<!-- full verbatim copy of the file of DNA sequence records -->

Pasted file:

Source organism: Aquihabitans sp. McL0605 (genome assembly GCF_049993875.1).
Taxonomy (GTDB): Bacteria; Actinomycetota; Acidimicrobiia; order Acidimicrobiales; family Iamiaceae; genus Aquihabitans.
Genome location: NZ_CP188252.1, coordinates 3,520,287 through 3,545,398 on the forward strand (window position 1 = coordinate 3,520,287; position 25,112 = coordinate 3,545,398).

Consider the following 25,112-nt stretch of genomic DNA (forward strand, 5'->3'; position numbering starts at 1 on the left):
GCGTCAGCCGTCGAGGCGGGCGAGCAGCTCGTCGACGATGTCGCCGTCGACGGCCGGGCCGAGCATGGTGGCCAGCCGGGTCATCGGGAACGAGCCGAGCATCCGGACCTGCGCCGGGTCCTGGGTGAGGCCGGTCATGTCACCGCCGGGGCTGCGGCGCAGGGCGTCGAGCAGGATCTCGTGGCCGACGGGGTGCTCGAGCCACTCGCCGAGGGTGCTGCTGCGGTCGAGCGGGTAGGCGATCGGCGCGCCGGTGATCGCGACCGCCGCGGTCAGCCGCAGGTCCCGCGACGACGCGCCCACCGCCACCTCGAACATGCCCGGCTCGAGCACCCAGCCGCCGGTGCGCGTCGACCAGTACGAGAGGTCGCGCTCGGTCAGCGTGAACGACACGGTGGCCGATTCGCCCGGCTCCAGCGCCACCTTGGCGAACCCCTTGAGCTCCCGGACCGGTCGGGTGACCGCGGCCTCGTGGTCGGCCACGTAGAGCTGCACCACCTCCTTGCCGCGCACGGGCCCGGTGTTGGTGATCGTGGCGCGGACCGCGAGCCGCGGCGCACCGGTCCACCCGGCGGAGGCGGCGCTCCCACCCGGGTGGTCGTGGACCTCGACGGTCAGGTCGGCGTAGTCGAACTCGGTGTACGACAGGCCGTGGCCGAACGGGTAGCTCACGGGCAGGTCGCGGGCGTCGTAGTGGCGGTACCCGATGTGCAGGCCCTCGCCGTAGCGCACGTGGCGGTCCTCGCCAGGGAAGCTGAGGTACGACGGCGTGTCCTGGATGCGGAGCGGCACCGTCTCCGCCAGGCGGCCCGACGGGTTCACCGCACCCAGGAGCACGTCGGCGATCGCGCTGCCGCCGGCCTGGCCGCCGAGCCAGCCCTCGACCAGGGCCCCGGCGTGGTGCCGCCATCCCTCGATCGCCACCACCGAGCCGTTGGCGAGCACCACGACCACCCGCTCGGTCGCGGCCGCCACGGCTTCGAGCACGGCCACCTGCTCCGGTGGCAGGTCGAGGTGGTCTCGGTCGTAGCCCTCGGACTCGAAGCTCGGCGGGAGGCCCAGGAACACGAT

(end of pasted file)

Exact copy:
Source organism: Aquihabitans sp. McL0605 (genome assembly GCF_049993875.1).
Taxonomy (GTDB): Bacteria; Actinomycetota; Acidimicrobiia; order Acidimicrobiales; family Iamiaceae; genus Aquihabitans.
Genome location: NZ_CP188252.1, coordinates 3,520,287 through 3,545,398 on the forward strand (window position 1 = coordinate 3,520,287; position 25,112 = coordinate 3,545,398).

Consider the following 25,112-nt stretch of genomic DNA (forward strand, 5'->3'; position numbering starts at 1 on the left):
GCGTCAGCCGTCGAGGCGGGCGAGCAGCTCGTCGACGATGTCGCCGTCGACGGCCGGGCCGAGCATGGTGGCCAGCCGGGTCATCGGGAACGAGCCGAGCATCCGGACCTGCGCCGGGTCCTGGGTGAGGCCGGTCATGTCACCGCCGGGGCTGCGGCGCAGGGCGTCGAGCAGGATCTCGTGGCCGACGGGGTGCTCGAGCCACTCGCCGAGGGTGCTGCTGCGGTCGAGCGGGTAGGCGATCGGCGCGCCGGTGATCGCGACCGCCGCGGTCAGCCGCAGGTCCCGCGACGACGCGCCCACCGCCACCTCGAACATGCCCGGCTCGAGCACCCAGCCGCCGGTGCGCGTCGACCAGTACGAGAGGTCGCGCTCGGTCAGCGTGAACGACACGGTGGCCGATTCGCCCGGCTCCAGCGCCACCTTGGCGAACCCCTTGAGCTCCCGGACCGGTCGGGTGACCGCGGCCTCGTGGTCGGCCACGTAGAGCTGCACCACCTCCTTGCCGCGCACGGGCCCGGTGTTGGTGATCGTGGCGCGGACCGCGAGCCGCGGCGCACCGGTCCACCCGGCGGAGGCGGCGCTCCCACCCGGGTGGTCGTGGACCTCGACGGTCAGGTCGGCGTAGTCGAACTCGGTGTACGACAGGCCGTGGCCGAACGGGTAGCTCACGGGCAGGTCGCGGGCGTCGTAGTGGCGGTACCCGATGTGCAGGCCCTCGCCGTAGCGCACGTGGCGGTCCTCGCCAGGGAAGCTGAGGTACGACGGCGTGTCCTGGATGCGGAGCGGCACCGTCTCCGCCAGGCGGCCCGACGGGTTCACCGCACCCAGGAGCACGTCGGCGATCGCGCTGCCGCCGGCCTGGCCGCCGAGCCAGCCCTCGACCAGGGCCCCGGCGTGGTGCCGCCATCCCTCGATCGCCACCACCGAGCCGTTGGCGAGCACCACGACCACCCGCTCGGTCGCGGCCGCCACGGCTTCGAGCACGGCCACCTGCTCCGGTGGCAGGTCGAGGTGGTCTCGGTCGTAGCCCTCGGACTCGAAGCTCGGCGGGAGGCCCAGGAACACGAT